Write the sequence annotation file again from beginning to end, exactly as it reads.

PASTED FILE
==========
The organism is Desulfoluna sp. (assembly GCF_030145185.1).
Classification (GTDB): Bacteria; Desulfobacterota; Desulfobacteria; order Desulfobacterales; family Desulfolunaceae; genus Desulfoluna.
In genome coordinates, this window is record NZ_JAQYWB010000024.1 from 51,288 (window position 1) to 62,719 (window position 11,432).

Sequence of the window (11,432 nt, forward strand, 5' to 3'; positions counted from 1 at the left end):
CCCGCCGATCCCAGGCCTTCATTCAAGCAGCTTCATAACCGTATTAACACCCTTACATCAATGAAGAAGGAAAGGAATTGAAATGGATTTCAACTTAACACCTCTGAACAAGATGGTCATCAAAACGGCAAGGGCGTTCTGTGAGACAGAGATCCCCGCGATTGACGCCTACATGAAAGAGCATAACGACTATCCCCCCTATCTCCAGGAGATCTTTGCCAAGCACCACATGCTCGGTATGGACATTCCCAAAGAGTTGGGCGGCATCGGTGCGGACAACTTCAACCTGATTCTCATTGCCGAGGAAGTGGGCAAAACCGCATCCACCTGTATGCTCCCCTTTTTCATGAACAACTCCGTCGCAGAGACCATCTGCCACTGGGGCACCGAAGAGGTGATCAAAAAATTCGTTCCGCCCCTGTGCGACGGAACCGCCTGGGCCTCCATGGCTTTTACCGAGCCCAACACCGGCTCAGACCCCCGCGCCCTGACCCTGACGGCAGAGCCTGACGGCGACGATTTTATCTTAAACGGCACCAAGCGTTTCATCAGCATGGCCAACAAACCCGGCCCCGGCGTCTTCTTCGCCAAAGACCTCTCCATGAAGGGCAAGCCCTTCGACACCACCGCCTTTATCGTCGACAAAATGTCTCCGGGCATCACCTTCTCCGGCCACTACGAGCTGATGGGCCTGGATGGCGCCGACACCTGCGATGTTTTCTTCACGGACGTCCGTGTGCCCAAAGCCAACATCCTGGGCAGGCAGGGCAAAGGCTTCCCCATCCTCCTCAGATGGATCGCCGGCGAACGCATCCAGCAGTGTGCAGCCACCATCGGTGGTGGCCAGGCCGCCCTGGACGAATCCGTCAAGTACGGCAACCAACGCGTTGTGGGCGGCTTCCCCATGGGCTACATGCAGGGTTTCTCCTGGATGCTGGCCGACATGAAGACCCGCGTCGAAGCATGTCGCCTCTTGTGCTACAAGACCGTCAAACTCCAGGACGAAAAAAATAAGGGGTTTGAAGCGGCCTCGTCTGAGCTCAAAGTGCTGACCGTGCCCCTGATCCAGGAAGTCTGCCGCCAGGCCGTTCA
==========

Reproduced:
The organism is Desulfoluna sp. (assembly GCF_030145185.1).
Classification (GTDB): Bacteria; Desulfobacterota; Desulfobacteria; order Desulfobacterales; family Desulfolunaceae; genus Desulfoluna.
In genome coordinates, this window is record NZ_JAQYWB010000024.1 from 51,288 (window position 1) to 62,719 (window position 11,432).

Sequence of the window (11,432 nt, forward strand, 5' to 3'; positions counted from 1 at the left end):
CCCGCCGATCCCAGGCCTTCATTCAAGCAGCTTCATAACCGTATTAACACCCTTACATCAATGAAGAAGGAAAGGAATTGAAATGGATTTCAACTTAACACCTCTGAACAAGATGGTCATCAAAACGGCAAGGGCGTTCTGTGAGACAGAGATCCCCGCGATTGACGCCTACATGAAAGAGCATAACGACTATCCCCCCTATCTCCAGGAGATCTTTGCCAAGCACCACATGCTCGGTATGGACATTCCCAAAGAGTTGGGCGGCATCGGTGCGGACAACTTCAACCTGATTCTCATTGCCGAGGAAGTGGGCAAAACCGCATCCACCTGTATGCTCCCCTTTTTCATGAACAACTCCGTCGCAGAGACCATCTGCCACTGGGGCACCGAAGAGGTGATCAAAAAATTCGTTCCGCCCCTGTGCGACGGAACCGCCTGGGCCTCCATGGCTTTTACCGAGCCCAACACCGGCTCAGACCCCCGCGCCCTGACCCTGACGGCAGAGCCTGACGGCGACGATTTTATCTTAAACGGCACCAAGCGTTTCATCAGCATGGCCAACAAACCCGGCCCCGGCGTCTTCTTCGCCAAAGACCTCTCCATGAAGGGCAAGCCCTTCGACACCACCGCCTTTATCGTCGACAAAATGTCTCCGGGCATCACCTTCTCCGGCCACTACGAGCTGATGGGCCTGGATGGCGCCGACACCTGCGATGTTTTCTTCACGGACGTCCGTGTGCCCAAAGCCAACATCCTGGGCAGGCAGGGCAAAGGCTTCCCCATCCTCCTCAGATGGATCGCCGGCGAACGCATCCAGCAGTGTGCAGCCACCATCGGTGGTGGCCAGGCCGCCCTGGACGAATCCGTCAAGTACGGCAACCAACGCGTTGTGGGCGGCTTCCCCATGGGCTACATGCAGGGTTTCTCCTGGATGCTGGCCGACATGAAGACCCGCGTCGAAGCATGTCGCCTCTTGTGCTACAAGACCGTCAAACTCCAGGACGAAAAAAATAAGGGGTTTGAAGCGGCCTCGTCTGAGCTCAAAGTGCTGACCGTGCCCCTGATCCAGGAAGTCTGCCGCCAGGCCGTTCA